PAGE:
The iPad is perfect for media and has become my favourite way to read blogs, news and articles I’ve saved to Instapaper. I do have an issue with reading full books on it though – I have read quite a few, but usually on holiday, in situations where I haven’t had an internet connection.
Whenever I try to read a book at home or in a café here in Munich, Wi-Fi and 3G connectivity have an endless stream of short, easily accessible content that keeps me from long-form reading.
Don’t get me wrong: I’ve read about a dozen novels and other books on my iPad using the Kindle app – and it’s perfectly fine. It’s the amount of other content that is available on the iPad that is the problem.
Reading things I’ve come across online often feels more valuable: I follow a bunch of clever people, and the articles and posts they recommend are often work-related, or contain useful information that I tend to prioritize over traditional books. It feels more productive and efficient to consume online “knowledge”, rather than novels or non-fiction books.
While short nuggets of information from the web are enjoyable and entertaining, I don’t relax the way I do when I’m reading a good novel. “Switching off” after a stressy day is important, but I have to make an effort to mentally switch off when using an iPad. I stopped reading on the iPad in bed and went back to dead-tree books for a few months and I found myself more relaxed as a result.
Amazon’s latest e-ink reader is very nice: the hardware feels good, but not quite as nice as Apple’s products. The single on/off button is easy to find and the surface is nice and grippy, but not too rubbery.
Since I tend to read a lot on holidays and we’re so close to Austria and Italy, I splurged and got the model with free international 3G, so that’s what I’m basing this on.
The Paperwhite is light enough to be comfortable to hold for long periods of time, and the e-ink screen is as nice as Amazon promises. The backlight (the omission of which always stopped me from buying earlier Kindle models) is easy on the eyes and you barely notice the slight unevenness while reading.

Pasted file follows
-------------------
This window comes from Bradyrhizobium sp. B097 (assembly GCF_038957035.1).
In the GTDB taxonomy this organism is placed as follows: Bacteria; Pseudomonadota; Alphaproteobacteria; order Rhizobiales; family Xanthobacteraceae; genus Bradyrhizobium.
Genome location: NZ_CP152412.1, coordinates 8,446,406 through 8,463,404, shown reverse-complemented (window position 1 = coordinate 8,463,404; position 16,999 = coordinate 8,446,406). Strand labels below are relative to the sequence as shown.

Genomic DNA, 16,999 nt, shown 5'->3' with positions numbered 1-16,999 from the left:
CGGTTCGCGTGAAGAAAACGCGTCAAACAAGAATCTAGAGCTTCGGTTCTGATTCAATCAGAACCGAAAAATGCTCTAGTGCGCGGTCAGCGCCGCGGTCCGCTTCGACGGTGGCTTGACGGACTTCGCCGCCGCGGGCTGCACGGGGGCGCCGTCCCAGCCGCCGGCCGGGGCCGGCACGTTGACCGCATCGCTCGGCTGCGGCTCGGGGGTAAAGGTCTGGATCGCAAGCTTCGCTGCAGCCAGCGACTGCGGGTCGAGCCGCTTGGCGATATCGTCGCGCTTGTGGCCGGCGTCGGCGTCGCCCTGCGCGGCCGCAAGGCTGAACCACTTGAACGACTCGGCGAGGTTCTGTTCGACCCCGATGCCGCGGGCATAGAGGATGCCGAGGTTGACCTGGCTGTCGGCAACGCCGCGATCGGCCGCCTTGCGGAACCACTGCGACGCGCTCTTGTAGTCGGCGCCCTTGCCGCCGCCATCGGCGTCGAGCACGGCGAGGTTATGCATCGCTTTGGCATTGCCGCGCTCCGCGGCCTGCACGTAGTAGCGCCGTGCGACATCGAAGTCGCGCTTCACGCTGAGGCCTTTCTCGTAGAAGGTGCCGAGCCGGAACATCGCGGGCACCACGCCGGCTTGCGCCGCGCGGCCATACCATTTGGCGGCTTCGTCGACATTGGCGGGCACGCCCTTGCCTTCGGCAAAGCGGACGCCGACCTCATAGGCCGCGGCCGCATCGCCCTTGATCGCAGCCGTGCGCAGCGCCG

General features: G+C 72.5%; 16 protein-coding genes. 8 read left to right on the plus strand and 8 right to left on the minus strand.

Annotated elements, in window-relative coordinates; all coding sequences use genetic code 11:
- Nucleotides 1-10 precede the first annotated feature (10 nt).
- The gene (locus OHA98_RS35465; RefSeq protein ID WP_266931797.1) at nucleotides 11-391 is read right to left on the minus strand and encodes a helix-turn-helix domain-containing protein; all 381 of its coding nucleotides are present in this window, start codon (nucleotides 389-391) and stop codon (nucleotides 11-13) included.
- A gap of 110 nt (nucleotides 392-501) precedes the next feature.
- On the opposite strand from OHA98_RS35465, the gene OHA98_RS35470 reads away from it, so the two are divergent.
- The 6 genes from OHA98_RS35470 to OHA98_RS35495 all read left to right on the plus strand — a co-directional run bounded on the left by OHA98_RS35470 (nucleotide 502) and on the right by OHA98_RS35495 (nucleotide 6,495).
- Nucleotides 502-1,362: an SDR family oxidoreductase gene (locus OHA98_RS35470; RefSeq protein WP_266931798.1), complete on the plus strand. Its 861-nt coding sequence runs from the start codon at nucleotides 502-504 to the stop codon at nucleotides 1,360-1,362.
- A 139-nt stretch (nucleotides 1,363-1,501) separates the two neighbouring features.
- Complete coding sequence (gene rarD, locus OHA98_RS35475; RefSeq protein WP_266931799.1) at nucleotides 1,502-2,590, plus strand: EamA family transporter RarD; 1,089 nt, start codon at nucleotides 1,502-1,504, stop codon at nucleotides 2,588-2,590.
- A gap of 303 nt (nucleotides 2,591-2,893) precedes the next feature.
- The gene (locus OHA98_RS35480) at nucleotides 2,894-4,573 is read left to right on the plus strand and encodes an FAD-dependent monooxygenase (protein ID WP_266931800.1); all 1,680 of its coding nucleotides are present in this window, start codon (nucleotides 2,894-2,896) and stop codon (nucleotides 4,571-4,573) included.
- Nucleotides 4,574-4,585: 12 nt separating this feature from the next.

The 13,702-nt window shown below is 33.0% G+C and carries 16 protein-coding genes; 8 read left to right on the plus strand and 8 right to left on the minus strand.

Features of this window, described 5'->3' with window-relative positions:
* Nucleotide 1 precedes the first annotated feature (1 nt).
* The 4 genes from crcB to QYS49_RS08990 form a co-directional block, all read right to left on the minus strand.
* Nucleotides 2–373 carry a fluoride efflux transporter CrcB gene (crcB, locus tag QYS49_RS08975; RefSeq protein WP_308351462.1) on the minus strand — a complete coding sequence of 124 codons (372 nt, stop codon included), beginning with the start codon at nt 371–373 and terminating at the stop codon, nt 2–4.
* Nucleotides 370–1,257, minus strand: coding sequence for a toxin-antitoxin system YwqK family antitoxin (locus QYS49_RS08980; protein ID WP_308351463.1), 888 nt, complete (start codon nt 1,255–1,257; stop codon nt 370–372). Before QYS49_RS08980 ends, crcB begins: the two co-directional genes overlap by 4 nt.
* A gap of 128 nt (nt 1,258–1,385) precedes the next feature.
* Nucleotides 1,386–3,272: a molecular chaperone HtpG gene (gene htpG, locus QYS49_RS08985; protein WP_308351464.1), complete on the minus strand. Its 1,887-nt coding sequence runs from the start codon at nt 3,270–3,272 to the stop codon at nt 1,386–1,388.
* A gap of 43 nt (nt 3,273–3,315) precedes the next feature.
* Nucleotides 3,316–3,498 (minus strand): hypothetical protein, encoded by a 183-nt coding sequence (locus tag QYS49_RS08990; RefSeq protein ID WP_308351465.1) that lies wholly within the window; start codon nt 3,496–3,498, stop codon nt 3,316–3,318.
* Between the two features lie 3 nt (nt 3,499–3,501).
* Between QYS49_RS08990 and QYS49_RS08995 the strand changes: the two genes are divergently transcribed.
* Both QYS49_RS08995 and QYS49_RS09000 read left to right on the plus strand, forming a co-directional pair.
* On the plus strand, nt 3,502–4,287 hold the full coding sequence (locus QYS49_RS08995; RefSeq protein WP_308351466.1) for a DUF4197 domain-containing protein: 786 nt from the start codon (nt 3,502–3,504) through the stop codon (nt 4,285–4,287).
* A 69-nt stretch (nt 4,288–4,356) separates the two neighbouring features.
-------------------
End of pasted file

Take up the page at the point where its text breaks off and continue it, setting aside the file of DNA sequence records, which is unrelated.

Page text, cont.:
The light definitely impacts battery life though: whilst older e-ink Kindles measure their battery life in weeks, the Paperwhite’s battery will be noticeably drained after an evening or two of reading with the backlight on. It’s hardly an issue though – Amazon claims you’ll get around 20 hours, which is still more than enough.
I do occasionally still struggle with the best way to hold it while lying down: it rests quite comfortably in one hand against my thumb, but page turns can be a little bit awkward in that position. Every now and then I swipe fractionally too high and open the menu (which is activated by touching the very top of the screen) accidentally instead. A physical page turn button along the side where you hold the device would be much better.
The e-ink screen feels much more responsive than those found on earlier Kindles I had played with – nothing like a real tablet of course, but fast enough to not be annoying. I had no trouble typing, highlighting passages or browsing the store – all of which felt extremely inconvenient on non-touch Kindles.
If you’re a casual reader, the Kindle Paperwhite may not be for you: it’s perfect reading for long-form content and nothing else. If my only issue with the iPad for reading was that it is too large and heavy, I would get an iPad mini.
But the total lack of other features, content and distractions is what I’m enjoying most about the Kindle. I can relax and read, without skipping back to twitter, Instapaper articles or other content. Material that is designed to be digested over the course of a few hours or even days, not a minutes.
It feels quite superfluous to have both an iPad and a Kindle, but it’s already helping me read more, so I’m happy.